First, there was the COVID-19 pandemic. Then we faced a “twindemic” in the Fall of 2021 when a surge in COVID cases coincided with flu season. Now, as hospitals report an uptick in cases of COVID, the flu and respiratory syncytial virus (RSV), the United States may be facing a “tridemic.” That may be the last thing you want to hear, but the good news is you can take steps to protect your family from these illnesses.
- Where do these diseases come from?
- What is RSV?
- The flu and COVID-19: A quick review
- What should I do if my child is sick?
- How can I protect my kids from getting these viruses?
Where do these diseases come from?
All three of these illnesses are caused by viruses that infect the respiratory tract. All are contagious and can spread quickly through contact with respiratory droplets from an infected person who coughs or sneezes. And they lead to some similar symptoms, including sore throat, cough, runny nose and fever. So, it can be challenging to tell them apart.
The viruses that cause flu and RSV usually occur in the late fall through early spring months. The 2022 flu and RSV seasons started earlier this year than in the past, probably because people have eased off on pandemic-related precautions (such as mask-wearing and social distancing). Thankfully, all three illnesses usually cause mild symptoms, and people recover well on their own. However, it’s a good idea to understand the differences between these illnesses, when to seek medical help and what you can do to protect yourself and your family.
What is RSV?
Most children get RSV at least once by the time they turn two. RSV is one of the most common causes of childhood illness and the leading cause of hospitalization in infants under age one. RSV can affect adults, too.
RSV usually starts like a cold, causing a runny nose, cough and sneezing. Children may be fussy or lose their appetite.
However, some people are at higher risk for severe symptoms, which can lead to pneumonia (lung infection) and bronchiolitis (an infection in the small airways in the lung). These people include:
- Premature infants
- Babies younger than six months old
- People over 65
- People who have a weakened immune system, chronic lung disease or certain types of congenital heart, neurological or neuromuscular conditions
More severe symptoms in children can include cold symptoms plus issues related to breathing, such as wheezing, “belly breathing,” rhythmic grunting and head bobbing during breathing.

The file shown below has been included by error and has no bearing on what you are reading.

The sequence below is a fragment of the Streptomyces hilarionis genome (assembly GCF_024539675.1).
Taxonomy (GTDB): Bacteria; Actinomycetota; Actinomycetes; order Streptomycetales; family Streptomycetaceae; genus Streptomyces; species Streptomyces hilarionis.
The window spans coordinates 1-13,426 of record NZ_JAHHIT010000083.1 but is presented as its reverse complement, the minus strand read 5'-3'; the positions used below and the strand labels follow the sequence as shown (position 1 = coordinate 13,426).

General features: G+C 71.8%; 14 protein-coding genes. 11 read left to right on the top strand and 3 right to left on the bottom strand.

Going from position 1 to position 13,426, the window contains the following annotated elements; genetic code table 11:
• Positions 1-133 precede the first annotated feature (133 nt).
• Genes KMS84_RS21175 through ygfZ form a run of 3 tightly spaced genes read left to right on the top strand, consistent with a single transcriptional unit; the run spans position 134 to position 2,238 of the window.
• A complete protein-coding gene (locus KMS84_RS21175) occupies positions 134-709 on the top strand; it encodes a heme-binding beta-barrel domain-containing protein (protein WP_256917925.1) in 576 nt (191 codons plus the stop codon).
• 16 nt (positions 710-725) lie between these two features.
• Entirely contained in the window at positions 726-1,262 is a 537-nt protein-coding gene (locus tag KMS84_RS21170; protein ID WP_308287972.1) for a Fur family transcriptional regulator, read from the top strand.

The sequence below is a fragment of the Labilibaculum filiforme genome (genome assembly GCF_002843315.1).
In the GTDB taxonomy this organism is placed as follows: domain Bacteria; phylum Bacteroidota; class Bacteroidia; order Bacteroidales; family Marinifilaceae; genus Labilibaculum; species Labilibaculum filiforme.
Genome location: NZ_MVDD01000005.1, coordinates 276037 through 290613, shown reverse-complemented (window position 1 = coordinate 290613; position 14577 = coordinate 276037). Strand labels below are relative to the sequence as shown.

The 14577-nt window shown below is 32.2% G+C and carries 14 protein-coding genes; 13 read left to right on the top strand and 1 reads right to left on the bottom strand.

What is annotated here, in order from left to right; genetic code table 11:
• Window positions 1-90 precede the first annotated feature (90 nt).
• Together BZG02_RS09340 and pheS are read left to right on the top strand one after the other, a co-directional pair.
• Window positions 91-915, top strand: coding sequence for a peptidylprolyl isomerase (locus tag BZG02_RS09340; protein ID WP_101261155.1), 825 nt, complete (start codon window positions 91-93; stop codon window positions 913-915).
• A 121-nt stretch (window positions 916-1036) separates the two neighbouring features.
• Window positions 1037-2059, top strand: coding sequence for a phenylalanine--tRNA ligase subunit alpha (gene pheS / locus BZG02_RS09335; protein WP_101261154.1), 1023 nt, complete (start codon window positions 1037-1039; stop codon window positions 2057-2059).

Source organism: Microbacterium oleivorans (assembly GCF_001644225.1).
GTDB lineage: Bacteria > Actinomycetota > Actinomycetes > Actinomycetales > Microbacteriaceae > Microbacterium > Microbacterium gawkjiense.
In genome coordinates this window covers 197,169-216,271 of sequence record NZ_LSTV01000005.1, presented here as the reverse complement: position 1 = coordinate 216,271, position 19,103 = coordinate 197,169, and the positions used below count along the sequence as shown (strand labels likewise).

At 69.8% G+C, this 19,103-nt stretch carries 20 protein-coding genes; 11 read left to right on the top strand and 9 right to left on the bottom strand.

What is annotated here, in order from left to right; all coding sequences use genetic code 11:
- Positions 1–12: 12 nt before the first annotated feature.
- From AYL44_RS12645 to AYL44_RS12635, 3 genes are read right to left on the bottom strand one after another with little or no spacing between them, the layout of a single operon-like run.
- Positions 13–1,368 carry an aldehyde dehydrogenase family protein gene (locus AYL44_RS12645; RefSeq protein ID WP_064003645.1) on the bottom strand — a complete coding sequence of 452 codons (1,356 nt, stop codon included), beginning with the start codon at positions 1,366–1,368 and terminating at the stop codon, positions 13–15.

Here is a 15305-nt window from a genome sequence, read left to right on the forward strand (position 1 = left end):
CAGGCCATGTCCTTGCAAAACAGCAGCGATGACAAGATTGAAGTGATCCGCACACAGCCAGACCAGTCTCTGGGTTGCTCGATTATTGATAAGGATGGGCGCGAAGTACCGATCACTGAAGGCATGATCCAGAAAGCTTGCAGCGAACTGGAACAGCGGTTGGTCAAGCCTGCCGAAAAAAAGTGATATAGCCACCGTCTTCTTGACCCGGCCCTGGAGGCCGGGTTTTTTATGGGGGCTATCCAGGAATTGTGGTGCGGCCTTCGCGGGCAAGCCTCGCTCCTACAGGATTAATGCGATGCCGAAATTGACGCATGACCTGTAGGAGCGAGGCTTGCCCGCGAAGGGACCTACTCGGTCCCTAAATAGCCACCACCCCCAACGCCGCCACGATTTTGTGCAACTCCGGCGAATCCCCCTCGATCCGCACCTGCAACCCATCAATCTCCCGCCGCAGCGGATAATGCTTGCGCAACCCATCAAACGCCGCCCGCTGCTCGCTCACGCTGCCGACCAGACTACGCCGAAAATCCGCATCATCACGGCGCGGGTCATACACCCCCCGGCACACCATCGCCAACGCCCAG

The flu and COVID-19: A quick review
Most people are more familiar with the flu and COVID-19 than with RSV. These two conditions share many symptoms, including fever or feeling feverish/chills, cough, shortness of breath or difficulty breathing, tiredness, sore throat, runny or stuffy nose, muscle pain or body aches, headache, vomiting and diarrhea. The one symptom unique to COVID-19 is a change in or loss of taste or smell.
Both COVID-19 and the flu can result in severe illness and complications. People at the highest risk include older adults, people with certain underlying medical conditions and pregnant women.
What should I do if my child is sick?
If your child exhibits mild to moderate symptoms of these illnesses, keep them home to prevent others from getting sick. Give your child fluids, rest and over-the-counter pain or fever reducers, as needed. As a parent, it’s essential to trust your instincts: call your child’s healthcare provider if you have concerns. The following symptoms may warrant a call:
- Concerns for all three illnesses: Persistent high fever or shortness of breath
- For COVID-19: Persistent pain or pressure in the chest, confusion, difficulty waking up or staying awake, and blueish skin, lips or nail beds
- For the flu: Faintness, severe sore throat or a cough with lots of mucus
- For RSV: Blueish skin, lips or nail beds, in addition to high fever and difficulty breathing
How can I protect my kids from getting these viruses?
Getting the flu shot and keeping up to date on COVID vaccines and boosters are the best ways to protect your family from contracting these viruses or developing severe symptoms. Unfortunately, there is no vaccine to prevent RSV—although several pharmaceutical companies are working on developing one. Everyone can help prevent the spread of these viruses by following the guidance we learned during the COVID-19 pandemic:
- Teach children how to wash their hands for at least 20 seconds and how to use hand sanitizer.
- Clean surfaces that get touched a lot (like doorknobs, counters, phones, etc.).
- If you have sick kids or other family members in your home with any symptoms, try to distance them from people without symptoms.
- Limit exposure to secondhand smoke
And remember: if your child becomes ill and you are worried, seek help. Your child’s healthcare provider is likely very familiar with these conditions and will make sure your child receives the care they need.